Even with that you are in puke territory... To get to [email protected] you are going to have to drain a 12V battery at about 100+ Amps continuous, a battery like the above might last a minute or two at that drain level, just taking an educated guess...
     
    Last edited: Nov 9, 2012
  9. supak111

    supak111 ★ƃuᴉɯǝɥɔs sʎɐʍlɐ★

    334
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    Apr 29, 2012

    Battery I'm thinking about buying:
    12cell evo2 lithium battery" 20ah 13.6v 410cca.
     
  10. CocaCola

    CocaCola

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    Apr 7, 2012
    Read my edit...
     
  11. supak111

    supak111 ★ƃuᴉɯǝɥɔs sʎɐʍlɐ★

    334
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    Apr 29, 2012
    Well the battery is rated at 410 cca so it can deliver 410 amps for full 30 seconds. Even 30 seconds is enough for my project. Also I'll be pulsing the amps into the Cap so battery will last even longer.

    I've determined I have enough battery power for now. I can always add a few more batteries later. I just need 440v DC at 3+amps.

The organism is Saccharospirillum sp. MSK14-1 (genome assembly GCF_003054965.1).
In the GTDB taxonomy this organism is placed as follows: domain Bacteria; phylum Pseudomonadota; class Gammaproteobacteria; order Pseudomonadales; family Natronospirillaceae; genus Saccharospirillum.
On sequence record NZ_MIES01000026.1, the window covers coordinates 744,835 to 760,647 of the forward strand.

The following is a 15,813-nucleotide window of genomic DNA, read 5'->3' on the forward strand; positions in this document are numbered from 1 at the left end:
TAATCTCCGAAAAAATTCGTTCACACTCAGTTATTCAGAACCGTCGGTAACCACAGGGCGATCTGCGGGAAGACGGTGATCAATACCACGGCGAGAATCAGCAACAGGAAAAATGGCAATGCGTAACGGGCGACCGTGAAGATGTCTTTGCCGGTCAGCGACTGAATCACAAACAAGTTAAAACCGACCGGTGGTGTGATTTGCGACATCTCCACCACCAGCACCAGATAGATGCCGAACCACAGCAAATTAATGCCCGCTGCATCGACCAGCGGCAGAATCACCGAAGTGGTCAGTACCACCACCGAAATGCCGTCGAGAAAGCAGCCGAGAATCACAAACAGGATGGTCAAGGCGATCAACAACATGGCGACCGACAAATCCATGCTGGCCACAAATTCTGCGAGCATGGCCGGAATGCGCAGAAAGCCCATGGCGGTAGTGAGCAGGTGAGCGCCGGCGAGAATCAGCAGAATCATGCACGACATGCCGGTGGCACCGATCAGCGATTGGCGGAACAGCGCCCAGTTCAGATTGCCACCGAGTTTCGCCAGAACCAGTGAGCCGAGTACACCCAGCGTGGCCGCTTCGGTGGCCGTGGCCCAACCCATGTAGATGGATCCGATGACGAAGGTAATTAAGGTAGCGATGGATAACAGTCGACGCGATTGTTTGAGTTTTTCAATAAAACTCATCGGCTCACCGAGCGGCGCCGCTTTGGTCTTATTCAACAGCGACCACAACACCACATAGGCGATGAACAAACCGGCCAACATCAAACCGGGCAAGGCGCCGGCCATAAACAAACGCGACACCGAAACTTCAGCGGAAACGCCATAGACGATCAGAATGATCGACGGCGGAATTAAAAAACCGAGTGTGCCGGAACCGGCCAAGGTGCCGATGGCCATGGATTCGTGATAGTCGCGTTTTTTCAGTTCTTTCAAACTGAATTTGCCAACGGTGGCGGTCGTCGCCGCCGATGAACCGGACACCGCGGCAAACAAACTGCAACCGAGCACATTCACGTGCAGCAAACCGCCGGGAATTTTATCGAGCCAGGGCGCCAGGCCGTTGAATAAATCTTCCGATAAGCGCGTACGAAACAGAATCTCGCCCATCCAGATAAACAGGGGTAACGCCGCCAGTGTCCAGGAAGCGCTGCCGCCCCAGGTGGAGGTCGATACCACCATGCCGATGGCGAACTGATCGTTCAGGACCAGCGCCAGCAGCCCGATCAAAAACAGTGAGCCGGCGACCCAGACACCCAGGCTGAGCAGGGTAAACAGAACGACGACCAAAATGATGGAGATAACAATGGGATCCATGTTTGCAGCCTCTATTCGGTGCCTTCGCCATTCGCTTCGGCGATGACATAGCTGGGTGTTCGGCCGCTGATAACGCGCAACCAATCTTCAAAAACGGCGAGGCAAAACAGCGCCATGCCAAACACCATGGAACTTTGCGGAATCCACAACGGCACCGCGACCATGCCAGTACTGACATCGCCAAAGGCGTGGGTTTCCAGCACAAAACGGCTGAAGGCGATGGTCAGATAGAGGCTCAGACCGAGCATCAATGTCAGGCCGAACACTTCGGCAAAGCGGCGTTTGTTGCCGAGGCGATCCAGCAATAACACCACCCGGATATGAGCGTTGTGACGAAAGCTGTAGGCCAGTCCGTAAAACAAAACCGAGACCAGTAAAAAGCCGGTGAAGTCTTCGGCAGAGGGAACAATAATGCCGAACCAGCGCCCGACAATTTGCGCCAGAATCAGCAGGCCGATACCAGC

12. CocaCola

    CocaCola

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    Apr 7, 2012
    Well you might want to actually lay out all the details of what you need vs changing them with every post, because my reply was to your post above mine where you said...

     
  13. supak111

    supak111 ★ƃuᴉɯǝɥɔs sʎɐʍlɐ★

    334
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    Apr 29, 2012
    Yea I was kinda guesstimating when I said 5-10mins, didn't really think at the time that the battery will actually go much quicker.
     
  14. CocaCola

    CocaCola

    3,635
    5
    Apr 7, 2012
    To charge the cap up to [email protected] will take the same amount of power (1320 Watts) from the battery whether you pulse it or not... Yes, the slower you pulse it the slower it will drain the battery but the slower it will charge the capacitor as well... You are not creating any additional energy by pulsing you are just stretching out the delivery and charge time... Yes, at the end of the day you might get a little more out of the battery at a pulsed discharge (because it won't puke as fast) but we are splitting hairs in this case...